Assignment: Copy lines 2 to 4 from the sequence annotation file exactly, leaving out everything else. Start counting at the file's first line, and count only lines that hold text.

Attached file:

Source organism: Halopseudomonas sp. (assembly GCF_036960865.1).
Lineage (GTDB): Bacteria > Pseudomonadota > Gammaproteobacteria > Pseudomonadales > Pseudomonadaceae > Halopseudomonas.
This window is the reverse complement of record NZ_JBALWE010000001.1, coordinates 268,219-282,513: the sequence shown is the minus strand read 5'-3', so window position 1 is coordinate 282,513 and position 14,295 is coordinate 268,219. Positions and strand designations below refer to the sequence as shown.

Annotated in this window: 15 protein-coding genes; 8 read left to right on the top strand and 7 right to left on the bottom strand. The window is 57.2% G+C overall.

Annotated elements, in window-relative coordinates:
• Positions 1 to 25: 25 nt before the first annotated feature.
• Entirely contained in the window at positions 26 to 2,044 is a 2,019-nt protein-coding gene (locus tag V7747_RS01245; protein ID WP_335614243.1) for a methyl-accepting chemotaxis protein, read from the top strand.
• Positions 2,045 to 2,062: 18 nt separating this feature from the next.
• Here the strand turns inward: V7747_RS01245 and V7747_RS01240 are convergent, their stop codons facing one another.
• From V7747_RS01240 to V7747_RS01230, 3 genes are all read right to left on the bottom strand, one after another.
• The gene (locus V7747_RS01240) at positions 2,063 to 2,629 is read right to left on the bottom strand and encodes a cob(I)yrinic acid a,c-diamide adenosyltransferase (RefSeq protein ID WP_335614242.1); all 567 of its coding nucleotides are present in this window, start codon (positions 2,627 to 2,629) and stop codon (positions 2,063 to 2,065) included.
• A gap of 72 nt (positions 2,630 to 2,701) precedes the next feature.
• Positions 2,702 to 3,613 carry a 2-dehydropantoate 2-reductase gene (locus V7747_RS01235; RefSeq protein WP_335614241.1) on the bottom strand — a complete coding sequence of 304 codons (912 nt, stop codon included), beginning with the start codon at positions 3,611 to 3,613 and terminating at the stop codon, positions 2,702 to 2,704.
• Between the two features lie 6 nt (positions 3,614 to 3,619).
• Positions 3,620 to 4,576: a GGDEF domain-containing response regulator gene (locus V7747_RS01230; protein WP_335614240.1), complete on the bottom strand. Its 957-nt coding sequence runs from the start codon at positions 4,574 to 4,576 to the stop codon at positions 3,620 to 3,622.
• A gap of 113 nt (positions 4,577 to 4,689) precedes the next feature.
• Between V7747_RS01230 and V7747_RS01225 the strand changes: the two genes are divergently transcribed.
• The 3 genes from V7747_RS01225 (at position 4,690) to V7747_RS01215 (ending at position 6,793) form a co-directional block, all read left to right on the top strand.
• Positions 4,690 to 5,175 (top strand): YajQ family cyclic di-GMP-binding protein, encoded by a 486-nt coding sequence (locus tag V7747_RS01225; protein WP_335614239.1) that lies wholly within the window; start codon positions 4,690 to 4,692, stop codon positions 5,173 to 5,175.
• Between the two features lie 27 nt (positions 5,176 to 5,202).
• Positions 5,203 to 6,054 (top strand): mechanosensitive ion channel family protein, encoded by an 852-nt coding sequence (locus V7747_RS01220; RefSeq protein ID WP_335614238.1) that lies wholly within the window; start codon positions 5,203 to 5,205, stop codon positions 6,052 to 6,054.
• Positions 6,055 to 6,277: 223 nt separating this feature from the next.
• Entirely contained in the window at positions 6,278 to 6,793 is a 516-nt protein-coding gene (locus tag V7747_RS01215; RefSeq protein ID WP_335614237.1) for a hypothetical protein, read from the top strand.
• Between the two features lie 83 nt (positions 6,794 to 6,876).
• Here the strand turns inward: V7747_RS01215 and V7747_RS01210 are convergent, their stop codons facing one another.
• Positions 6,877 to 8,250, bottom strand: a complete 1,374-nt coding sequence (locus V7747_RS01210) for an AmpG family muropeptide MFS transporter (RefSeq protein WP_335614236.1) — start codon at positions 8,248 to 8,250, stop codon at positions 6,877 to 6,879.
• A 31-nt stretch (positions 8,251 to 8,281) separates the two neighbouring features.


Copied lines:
Lineage (GTDB): Bacteria > Pseudomonadota > Gammaproteobacteria > Pseudomonadales > Pseudomonadaceae > Halopseudomonas.
This window is the reverse complement of record NZ_JBALWE010000001.1, coordinates 268,219-282,513: the sequence shown is the minus strand read 5'-3', so window position 1 is coordinate 282,513 and position 14,295 is coordinate 268,219. Positions and strand designations below refer to the sequence as shown.

Annotated in this window: 15 protein-coding genes; 8 read left to right on the top strand and 7 right to left on the bottom strand. The window is 57.2% G+C overall.